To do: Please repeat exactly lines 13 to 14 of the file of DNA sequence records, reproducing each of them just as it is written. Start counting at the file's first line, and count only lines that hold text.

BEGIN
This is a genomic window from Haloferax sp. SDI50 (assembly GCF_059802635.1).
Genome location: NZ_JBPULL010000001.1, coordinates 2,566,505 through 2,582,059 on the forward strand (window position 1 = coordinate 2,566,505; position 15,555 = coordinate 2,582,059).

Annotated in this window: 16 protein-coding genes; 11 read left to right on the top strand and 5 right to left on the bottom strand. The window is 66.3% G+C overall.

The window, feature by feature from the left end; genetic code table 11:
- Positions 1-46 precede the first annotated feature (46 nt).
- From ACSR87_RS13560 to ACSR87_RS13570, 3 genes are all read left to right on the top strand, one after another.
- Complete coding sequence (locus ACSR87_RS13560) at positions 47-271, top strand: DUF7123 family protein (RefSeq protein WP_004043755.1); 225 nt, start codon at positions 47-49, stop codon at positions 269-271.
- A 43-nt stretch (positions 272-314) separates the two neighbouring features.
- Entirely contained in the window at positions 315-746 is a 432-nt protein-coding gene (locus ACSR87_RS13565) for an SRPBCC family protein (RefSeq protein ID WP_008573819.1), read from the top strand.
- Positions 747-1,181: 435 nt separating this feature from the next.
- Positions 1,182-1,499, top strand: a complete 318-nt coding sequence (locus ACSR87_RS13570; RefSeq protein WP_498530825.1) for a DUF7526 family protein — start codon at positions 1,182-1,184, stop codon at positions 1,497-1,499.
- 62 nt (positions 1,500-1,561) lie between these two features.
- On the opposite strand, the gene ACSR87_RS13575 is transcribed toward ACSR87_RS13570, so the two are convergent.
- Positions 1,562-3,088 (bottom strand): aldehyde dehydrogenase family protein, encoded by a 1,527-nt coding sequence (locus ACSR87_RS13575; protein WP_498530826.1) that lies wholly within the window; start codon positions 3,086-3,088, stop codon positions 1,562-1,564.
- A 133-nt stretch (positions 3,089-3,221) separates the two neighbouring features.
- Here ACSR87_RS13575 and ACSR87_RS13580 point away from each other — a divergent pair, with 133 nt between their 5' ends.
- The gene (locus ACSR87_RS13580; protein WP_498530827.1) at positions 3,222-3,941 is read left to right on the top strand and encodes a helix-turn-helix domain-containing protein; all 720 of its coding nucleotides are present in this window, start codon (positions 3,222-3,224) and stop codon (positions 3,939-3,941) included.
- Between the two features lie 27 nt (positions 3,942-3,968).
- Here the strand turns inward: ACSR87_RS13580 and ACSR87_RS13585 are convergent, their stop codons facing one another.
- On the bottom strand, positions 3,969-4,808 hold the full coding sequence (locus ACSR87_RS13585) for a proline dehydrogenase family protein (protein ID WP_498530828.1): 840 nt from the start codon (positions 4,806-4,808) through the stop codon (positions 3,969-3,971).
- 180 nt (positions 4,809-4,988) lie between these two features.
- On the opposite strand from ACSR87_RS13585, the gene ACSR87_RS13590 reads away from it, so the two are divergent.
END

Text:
- On the opposite strand, the gene ACSR87_RS13575 is transcribed toward ACSR87_RS13570, so the two are convergent.
- Positions 1,562-3,088 (bottom strand): aldehyde dehydrogenase family protein, encoded by a 1,527-nt coding sequence (locus ACSR87_RS13575; protein WP_498530826.1) that lies wholly within the window; start codon positions 3,086-3,088, stop codon positions 1,562-1,564.